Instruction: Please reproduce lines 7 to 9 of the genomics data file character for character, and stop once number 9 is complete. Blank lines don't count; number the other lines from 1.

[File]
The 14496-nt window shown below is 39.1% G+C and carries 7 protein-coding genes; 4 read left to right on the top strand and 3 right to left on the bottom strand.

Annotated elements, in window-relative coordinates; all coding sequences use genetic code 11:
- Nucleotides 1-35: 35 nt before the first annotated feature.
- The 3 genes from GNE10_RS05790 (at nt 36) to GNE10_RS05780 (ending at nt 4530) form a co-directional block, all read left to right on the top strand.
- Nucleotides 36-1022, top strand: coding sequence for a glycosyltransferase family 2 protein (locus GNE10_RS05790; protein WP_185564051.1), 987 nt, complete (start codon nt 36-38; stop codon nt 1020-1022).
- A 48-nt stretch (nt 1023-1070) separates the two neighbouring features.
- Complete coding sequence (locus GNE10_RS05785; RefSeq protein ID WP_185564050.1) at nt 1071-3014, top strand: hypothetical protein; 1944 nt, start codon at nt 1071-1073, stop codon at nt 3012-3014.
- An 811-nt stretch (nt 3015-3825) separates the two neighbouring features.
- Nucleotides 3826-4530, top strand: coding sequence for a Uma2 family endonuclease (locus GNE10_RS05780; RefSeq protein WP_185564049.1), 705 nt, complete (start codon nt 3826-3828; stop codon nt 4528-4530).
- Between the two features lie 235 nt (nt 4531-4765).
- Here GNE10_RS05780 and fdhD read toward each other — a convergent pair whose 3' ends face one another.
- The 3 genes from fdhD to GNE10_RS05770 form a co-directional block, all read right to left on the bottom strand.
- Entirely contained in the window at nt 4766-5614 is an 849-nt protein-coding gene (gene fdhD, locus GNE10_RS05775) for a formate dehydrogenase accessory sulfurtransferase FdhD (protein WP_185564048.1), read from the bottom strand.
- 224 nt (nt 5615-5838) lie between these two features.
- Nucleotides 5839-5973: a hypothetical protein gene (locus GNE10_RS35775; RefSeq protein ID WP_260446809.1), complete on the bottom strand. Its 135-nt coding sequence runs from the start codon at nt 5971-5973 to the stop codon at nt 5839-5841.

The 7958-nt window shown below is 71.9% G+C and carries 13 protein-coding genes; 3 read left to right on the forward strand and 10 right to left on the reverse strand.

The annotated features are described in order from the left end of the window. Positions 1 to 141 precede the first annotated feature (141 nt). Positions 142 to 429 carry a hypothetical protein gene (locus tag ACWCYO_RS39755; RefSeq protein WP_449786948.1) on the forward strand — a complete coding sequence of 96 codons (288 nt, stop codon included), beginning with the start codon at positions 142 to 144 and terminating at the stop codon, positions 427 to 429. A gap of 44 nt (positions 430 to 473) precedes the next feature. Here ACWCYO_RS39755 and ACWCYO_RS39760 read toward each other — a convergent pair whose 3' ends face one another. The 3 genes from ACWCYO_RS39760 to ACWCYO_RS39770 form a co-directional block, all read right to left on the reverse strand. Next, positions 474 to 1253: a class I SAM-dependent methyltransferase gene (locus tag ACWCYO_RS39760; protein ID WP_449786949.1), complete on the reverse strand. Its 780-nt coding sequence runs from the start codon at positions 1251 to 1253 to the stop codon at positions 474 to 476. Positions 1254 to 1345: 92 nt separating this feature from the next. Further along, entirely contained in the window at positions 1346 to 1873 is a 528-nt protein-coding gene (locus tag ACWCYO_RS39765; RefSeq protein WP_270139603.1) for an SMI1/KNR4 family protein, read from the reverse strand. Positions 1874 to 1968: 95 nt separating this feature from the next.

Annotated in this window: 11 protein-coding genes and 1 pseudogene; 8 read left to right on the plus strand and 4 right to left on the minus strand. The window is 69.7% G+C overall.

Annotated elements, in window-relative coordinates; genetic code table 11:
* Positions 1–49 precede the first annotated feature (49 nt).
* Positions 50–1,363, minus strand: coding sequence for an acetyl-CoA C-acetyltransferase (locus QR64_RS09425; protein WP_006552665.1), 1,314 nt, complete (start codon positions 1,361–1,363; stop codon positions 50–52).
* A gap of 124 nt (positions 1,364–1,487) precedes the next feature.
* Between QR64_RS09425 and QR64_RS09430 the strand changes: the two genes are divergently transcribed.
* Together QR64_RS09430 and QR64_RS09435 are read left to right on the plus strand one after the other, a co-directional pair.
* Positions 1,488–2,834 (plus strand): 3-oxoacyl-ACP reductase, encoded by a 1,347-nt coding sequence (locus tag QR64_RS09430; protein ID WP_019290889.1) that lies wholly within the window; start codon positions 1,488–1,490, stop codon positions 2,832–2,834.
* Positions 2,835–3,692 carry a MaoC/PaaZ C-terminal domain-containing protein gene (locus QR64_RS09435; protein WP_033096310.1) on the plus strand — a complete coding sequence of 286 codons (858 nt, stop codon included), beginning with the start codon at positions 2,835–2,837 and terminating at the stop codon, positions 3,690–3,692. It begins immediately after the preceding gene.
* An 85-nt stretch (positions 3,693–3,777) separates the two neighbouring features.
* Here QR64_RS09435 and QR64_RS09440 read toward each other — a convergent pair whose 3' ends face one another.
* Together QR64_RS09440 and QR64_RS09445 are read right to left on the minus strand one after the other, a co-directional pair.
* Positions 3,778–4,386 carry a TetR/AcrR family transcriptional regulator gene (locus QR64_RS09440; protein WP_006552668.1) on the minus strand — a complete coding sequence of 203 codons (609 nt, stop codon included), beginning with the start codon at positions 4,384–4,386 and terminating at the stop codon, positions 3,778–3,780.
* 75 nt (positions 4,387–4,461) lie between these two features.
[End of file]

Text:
- Complete coding sequence (locus GNE10_RS05785; RefSeq protein ID WP_185564050.1) at nt 1071-3014, top strand: hypothetical protein; 1944 nt, start codon at nt 1071-1073, stop codon at nt 3012-3014.
- An 811-nt stretch (nt 3015-3825) separates the two neighbouring features.
- Nucleotides 3826-4530, top strand: coding sequence for a Uma2 family endonuclease (locus GNE10_RS05780; RefSeq protein WP_185564049.1), 705 nt, complete (start codon nt 3826-3828; stop codon nt 4528-4530).